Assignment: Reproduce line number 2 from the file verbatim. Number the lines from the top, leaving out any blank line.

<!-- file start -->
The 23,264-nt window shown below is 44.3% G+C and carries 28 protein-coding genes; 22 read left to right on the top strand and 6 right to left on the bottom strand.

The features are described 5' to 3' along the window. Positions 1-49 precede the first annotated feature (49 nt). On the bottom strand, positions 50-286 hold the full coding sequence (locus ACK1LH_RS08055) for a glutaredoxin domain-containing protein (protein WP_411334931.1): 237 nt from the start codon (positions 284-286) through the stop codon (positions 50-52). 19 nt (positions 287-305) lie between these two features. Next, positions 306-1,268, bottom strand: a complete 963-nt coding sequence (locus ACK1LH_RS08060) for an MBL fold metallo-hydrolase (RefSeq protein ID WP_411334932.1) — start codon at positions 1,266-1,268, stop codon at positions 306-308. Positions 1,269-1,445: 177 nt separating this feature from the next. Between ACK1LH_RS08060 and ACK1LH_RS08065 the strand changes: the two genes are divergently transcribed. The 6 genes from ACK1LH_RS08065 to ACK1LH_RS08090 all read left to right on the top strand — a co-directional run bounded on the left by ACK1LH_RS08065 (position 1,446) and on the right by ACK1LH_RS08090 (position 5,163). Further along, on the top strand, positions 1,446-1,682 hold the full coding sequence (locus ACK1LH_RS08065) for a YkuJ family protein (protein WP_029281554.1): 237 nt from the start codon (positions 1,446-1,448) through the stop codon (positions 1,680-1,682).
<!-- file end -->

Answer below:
The features are described 5' to 3' along the window. Positions 1-49 precede the first annotated feature (49 nt). On the bottom strand, positions 50-286 hold the full coding sequence (locus ACK1LH_RS08055) for a glutaredoxin domain-containing protein (protein WP_411334931.1): 237 nt from the start codon (positions 284-286) through the stop codon (positions 50-52). 19 nt (positions 287-305) lie between these two features. Next, positions 306-1,268, bottom strand: a complete 963-nt coding sequence (locus ACK1LH_RS08060) for an MBL fold metallo-hydrolase (RefSeq protein ID WP_411334932.1) — start codon at positions 1,266-1,268, stop codon at positions 306-308. Positions 1,269-1,445: 177 nt separating this feature from the next. Between ACK1LH_RS08060 and ACK1LH_RS08065 the strand changes: the two genes are divergently transcribed. The 6 genes from ACK1LH_RS08065 to ACK1LH_RS08090 all read left to right on the top strand — a co-directional run bounded on the left by ACK1LH_RS08065 (position 1,446) and on the right by ACK1LH_RS08090 (position 5,163). Further along, on the top strand, positions 1,446-1,682 hold the full coding sequence (locus ACK1LH_RS08065) for a YkuJ family protein (protein WP_029281554.1): 237 nt from the start codon (positions 1,446-1,448) through the stop codon (positions 1,680-1,682).